Data released Monday by the Federal Bureau of Investigation show there were an estimated 1,552,432 arrests for drug-related crimes in 2012 – a slight uptick from the 1,531,251 drug arrests in 2011. Marijuana offenses accounted for 48.3 percent of all drug arrests, a slight reduction from 49.5 percent in 2011, which itself was the highest rate since before 1995.
Most marijuana-related arrests were for possession of the drug. By mere possession, there was one marijuana arrest every 48 seconds in 2012. Including arrests for distribution, there was a pot-related arrest every 42 seconds, the same interval as in 2011.
Advocacy groups that back campaigns to legalize or decriminalize weed said police should prioritize solving violent crimes – the number of which bumped upward from 2011 to 2012 – over arresting marijuana users.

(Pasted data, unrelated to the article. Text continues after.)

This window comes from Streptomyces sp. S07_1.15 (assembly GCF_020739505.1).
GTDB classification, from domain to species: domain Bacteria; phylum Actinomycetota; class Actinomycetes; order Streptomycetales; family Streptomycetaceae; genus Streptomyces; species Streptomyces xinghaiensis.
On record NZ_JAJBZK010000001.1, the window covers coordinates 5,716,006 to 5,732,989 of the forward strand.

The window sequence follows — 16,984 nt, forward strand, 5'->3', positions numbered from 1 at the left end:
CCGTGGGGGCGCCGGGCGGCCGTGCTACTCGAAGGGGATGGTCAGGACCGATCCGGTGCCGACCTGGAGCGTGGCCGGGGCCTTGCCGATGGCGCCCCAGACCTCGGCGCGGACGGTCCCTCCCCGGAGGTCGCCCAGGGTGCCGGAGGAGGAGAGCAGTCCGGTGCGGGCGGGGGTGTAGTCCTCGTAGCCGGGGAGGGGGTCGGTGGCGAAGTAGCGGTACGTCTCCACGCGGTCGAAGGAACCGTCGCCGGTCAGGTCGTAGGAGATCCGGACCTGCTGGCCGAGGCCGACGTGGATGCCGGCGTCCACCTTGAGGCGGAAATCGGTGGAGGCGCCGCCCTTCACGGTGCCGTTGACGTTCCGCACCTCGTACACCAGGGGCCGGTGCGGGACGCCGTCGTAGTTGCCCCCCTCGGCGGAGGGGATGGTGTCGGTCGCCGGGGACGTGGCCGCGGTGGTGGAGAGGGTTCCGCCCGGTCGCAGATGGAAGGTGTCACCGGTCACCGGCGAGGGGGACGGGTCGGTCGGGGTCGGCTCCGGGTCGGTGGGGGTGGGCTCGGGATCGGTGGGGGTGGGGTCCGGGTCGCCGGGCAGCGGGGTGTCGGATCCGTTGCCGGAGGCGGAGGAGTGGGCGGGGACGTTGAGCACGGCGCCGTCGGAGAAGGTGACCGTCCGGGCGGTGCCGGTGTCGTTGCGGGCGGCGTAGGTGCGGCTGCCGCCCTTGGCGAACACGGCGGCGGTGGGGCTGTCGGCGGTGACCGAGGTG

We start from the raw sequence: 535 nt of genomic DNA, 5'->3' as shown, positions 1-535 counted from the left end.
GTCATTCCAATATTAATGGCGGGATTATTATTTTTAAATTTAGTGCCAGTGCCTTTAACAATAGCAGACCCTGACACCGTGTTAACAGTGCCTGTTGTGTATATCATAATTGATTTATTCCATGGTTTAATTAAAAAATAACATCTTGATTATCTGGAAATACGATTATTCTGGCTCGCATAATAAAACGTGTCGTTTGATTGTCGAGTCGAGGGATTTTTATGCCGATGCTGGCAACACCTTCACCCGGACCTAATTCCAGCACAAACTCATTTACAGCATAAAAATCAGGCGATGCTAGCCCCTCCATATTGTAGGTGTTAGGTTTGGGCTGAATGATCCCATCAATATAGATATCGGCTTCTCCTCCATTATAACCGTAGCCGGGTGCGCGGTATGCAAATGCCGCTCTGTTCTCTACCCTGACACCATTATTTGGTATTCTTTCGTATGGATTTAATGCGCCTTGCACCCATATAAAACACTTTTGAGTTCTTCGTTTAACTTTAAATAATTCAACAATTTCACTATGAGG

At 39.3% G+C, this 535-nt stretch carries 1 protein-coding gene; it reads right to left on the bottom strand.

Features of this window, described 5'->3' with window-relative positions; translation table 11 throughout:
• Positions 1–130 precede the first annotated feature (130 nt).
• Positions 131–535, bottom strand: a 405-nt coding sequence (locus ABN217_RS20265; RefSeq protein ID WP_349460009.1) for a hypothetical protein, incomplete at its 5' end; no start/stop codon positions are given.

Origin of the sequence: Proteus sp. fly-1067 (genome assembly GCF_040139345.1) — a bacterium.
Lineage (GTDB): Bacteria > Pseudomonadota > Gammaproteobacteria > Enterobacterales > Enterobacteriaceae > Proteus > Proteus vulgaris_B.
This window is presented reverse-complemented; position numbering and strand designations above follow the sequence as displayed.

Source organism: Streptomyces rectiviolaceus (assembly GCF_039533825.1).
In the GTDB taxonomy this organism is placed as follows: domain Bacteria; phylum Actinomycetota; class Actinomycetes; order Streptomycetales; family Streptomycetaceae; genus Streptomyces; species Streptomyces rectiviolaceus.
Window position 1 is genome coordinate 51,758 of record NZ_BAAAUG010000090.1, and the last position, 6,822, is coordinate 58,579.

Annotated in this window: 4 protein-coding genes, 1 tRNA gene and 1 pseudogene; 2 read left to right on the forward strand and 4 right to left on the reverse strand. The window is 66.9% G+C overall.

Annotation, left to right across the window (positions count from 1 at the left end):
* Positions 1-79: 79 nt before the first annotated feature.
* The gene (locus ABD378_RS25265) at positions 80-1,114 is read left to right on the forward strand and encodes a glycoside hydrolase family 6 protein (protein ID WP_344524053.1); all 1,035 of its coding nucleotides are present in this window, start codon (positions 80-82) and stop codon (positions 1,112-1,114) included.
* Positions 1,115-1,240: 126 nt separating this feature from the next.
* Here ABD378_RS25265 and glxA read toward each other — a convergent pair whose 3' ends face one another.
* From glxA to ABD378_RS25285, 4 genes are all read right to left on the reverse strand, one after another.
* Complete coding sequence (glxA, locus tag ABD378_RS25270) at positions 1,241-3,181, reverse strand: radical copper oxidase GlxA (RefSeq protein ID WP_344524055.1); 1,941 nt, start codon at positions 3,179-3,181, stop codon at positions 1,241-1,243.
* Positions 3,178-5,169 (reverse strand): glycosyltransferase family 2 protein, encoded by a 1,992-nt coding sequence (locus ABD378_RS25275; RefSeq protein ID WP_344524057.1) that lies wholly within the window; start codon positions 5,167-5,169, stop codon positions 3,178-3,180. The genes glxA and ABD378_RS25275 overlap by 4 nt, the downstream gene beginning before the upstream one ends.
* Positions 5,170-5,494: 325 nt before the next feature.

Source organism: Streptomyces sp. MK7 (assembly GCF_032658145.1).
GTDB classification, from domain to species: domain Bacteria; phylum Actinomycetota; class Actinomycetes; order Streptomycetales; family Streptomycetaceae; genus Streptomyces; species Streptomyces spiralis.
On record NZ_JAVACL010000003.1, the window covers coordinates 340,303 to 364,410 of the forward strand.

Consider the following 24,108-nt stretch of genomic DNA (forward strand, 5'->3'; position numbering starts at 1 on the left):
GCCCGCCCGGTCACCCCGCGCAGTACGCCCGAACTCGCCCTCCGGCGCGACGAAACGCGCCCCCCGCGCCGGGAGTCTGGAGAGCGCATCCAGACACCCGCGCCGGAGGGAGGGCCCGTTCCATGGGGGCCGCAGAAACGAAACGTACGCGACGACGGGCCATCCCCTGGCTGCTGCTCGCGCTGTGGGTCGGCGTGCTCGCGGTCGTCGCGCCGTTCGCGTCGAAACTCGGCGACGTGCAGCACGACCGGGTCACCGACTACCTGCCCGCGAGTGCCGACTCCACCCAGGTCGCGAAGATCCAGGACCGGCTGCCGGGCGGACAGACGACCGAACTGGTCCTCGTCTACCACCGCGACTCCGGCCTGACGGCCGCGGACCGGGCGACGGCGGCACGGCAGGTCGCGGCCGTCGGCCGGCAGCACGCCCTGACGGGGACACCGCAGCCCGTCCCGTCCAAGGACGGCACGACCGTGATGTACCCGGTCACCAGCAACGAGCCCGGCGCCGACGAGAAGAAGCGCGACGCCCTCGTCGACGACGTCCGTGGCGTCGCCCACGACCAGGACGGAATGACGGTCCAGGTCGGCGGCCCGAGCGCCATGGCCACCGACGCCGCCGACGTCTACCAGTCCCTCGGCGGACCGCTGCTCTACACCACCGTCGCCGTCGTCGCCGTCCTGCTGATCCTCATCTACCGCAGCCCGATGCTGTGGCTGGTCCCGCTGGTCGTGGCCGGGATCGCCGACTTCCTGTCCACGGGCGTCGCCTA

According to the FBI's Uniform Crime Report data, there were an estimated 1,214,462 violent crimes reported to police in 2012, a 0.7 percent increase. FBI Director James Comey noted in a statement this was the first overall increase in violent crime in six years.
Just 40.1 percent of the 84,376 forcible rapes reported to police and 28.1 percent of the 354,520 robberies were solved by law enforcement. Around 62.5 percent of the 14,827 murder cases were closed, as were 55.8 percent of the 760,739 aggravated assaults.
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